10:45 Wednesday night.
So you know how I talk on the radio and joke that I'm a "superior athlete." I'm only half joking with that. The other half of me believes that because I played three sports in high school and two sports in college that I carry the legacy of what Caitlyn Jenner used to be. Which is a really good athlete. You rest your ego on the belief that when all else fails, you can still throw a ball really well, run, swing a golf club, shoot a jump shot.
Illusions shattered tonight when I threw out the first pitch at the NWI Oilmen game in Whiting....
It was "WJOB night" at the collegiate league game. We broadcast most of the games live, so it was good in the end to show some love for Don Poprovac and the city of Whiting and all. But the real kicker was that it was a fundraiser for Haven House, which is WJOB's chosen charity and of course Alexis sits on the board there for a zillion years.
To start off the evening, we stopped at Center Lounge along 119th St. and of course Karen Oakes Holmes, a huge supporter of the station for years, bought us a bunch of drinks. That's Debbie and Roger and Kyle Wargo, and Wayne Micka and Lisa Belinski, Jeanie and Alexis and me, Carrie Diombala, and others. It's a heavy fuel crew so by the time I walked in the dugout and Poprovac handed me a specially-made jersey with "Dedelow" on the back.. I was a couple sheets into it.
Now it doesn't really matter to me that a bunch of listeners watched me throw the ball into the right-handed batters box.. and that the catcher had to make a rather adroit pickup of my errant pitch. Or that Haven House board members or my dad and Kalli or my sister Jenny and brother-in-law Mark saw it. Or my brother Brian and sister-in-law Michelle and Tracy Hirsch saw it. Or even that Jorday Beasley, the Hammond High kid who's been with me for years, or Micka, who's interned with me for years, or even that Alexis and daughter Jeanie watched it.
There were a lot of people there, in other words. A great night for a baseball game in the Midwest... with a slight caveat. This game took place at Oil City stadium in Whiting, Indiana, and if you sit in the stands behind home plate you can look straight into one of the largest oil refineries in the world over the right-centerfield fence. Also in attendance were a couple of youth teams that I got tickets for.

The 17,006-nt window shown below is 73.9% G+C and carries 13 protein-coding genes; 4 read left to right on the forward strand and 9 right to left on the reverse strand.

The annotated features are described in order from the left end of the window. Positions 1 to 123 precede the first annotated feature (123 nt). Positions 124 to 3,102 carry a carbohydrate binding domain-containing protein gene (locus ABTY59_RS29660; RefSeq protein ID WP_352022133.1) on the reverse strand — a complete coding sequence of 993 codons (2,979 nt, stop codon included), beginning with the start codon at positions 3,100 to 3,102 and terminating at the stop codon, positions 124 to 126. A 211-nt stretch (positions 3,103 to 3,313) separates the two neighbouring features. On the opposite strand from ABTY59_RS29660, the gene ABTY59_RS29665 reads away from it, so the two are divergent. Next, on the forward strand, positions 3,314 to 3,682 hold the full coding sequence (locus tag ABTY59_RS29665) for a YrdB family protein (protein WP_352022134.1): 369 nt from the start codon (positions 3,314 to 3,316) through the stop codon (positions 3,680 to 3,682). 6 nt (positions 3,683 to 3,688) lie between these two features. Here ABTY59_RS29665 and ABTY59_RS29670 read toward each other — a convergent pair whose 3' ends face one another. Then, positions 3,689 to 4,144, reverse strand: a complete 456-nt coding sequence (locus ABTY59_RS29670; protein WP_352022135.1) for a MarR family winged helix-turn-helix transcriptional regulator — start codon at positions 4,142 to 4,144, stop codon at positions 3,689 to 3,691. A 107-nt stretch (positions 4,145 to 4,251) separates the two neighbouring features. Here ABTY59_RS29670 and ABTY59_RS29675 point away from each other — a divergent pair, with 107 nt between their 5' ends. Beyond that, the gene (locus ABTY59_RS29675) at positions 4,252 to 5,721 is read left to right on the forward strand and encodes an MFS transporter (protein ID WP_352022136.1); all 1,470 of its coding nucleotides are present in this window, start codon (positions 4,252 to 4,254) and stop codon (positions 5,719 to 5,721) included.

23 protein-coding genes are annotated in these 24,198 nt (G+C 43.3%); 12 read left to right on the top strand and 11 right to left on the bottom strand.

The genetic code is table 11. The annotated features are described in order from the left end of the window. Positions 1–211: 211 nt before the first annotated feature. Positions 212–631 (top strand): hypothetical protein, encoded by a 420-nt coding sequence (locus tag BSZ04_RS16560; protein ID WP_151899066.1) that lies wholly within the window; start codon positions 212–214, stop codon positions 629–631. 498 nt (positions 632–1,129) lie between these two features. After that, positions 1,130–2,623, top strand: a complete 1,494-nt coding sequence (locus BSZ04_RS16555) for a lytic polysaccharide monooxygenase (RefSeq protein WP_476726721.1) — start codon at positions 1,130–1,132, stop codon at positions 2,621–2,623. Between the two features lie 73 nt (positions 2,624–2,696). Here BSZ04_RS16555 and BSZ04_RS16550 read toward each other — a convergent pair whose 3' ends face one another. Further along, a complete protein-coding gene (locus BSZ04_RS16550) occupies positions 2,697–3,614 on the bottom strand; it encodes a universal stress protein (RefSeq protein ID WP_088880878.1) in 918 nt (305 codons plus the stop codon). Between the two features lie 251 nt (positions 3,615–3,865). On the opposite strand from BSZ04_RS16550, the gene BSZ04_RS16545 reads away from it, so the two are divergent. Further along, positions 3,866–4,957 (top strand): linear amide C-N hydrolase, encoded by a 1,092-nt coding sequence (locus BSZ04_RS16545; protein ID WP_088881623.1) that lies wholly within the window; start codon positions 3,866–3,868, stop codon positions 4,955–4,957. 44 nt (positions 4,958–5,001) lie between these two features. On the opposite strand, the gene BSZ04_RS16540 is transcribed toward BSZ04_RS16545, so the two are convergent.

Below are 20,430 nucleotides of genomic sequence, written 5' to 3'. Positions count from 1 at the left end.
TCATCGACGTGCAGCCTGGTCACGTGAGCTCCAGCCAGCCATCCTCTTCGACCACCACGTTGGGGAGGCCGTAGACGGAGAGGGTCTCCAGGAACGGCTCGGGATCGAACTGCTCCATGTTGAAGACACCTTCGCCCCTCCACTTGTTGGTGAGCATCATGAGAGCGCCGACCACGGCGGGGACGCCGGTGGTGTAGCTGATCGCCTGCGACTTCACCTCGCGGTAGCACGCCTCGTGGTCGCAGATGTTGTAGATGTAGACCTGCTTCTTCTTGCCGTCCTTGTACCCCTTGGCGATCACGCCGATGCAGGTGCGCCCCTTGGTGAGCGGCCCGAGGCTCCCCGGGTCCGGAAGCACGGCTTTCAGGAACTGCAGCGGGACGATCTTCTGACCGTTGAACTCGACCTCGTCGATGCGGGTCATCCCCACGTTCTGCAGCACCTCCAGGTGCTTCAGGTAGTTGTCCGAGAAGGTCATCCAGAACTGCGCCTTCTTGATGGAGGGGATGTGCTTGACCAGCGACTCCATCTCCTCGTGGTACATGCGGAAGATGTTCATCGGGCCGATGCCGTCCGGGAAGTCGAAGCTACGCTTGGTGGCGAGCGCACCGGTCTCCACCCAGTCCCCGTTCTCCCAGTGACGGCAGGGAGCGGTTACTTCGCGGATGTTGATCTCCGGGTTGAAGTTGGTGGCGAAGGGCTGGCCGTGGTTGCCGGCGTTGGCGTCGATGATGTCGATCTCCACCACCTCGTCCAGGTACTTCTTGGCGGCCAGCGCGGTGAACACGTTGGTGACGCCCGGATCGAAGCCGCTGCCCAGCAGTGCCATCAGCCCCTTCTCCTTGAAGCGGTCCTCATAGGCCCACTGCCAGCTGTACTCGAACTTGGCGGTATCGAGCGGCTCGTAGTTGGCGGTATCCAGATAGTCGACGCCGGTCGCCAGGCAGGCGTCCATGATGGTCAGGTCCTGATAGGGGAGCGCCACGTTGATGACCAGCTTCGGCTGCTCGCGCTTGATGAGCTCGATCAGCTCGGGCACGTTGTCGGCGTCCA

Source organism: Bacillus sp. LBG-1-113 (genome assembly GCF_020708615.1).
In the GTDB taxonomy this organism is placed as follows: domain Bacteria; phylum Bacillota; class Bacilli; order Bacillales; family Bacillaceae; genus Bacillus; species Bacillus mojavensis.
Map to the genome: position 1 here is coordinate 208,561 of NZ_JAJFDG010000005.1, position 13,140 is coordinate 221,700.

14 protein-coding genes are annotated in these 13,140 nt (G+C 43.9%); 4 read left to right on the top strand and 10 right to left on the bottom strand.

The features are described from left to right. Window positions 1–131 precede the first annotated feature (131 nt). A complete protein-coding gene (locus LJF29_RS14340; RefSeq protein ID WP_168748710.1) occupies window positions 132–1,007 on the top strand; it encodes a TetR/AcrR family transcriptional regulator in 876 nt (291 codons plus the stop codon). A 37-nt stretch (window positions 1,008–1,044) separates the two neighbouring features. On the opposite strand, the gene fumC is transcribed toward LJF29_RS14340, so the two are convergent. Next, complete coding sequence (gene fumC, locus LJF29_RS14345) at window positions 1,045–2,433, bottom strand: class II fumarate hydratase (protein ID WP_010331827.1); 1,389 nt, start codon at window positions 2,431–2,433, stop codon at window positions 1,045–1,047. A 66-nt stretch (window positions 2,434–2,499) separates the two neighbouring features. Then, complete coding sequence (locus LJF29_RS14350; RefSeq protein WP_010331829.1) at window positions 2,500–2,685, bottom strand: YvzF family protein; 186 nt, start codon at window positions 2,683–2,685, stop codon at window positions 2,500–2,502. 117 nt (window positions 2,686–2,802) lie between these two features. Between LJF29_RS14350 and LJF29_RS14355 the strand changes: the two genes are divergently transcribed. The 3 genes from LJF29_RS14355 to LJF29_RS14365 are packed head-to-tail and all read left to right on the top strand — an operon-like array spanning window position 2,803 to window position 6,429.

Please don't hold this against me... but I really didn't care that any of the above got a glimpse of my declining talents. Alexis knows it all too well. What used to be 15 minutes is more like five now and that's just how it goes.
But as I took the ball from the umpire - Todd Elias, it turns out, whom I've known for like 30 years - and walked to the mound, I realized something - hey, I'm kinda drunk. So I got to the mound and there was the Oilmen pitcher waiting to warm up, and I noticed that since he hadn't warmed up at all yet, there was no hole in front of the mound to push off from. And then I noticed that the mound was about three feet higher than I would have guessed. And then I noticed that there were hundreds of people waiting for the "superior athlete" to throw a perfect strike down the middle, to complete the facade of college baseball player turned local radio celebrity.
Wind up, pitch, in the dirt... and then silence. I thought maybe some people would laugh. No, just silence. And then it occurred to me that I had shattered something. My two nephews - Jack and Alan - were in attendance and were no doubt telling their buddies who had come - hey, that's my uncle Jim. Watch him throw a perfect strike.
And that's my story of throwing out the first pitch at Oilmen stadium tonight. We may have raised a few dollars for victims of domestic abuse, but I threw a 65-mile-an-hour fastball into the batters box and nobody laughed. I sobered up some by the third inning and they threw me on to do some color commentary during and excruciatingly long seven-run inning... but the whole time I was talking I was thinking - did Jack and Alan see that? I hope not.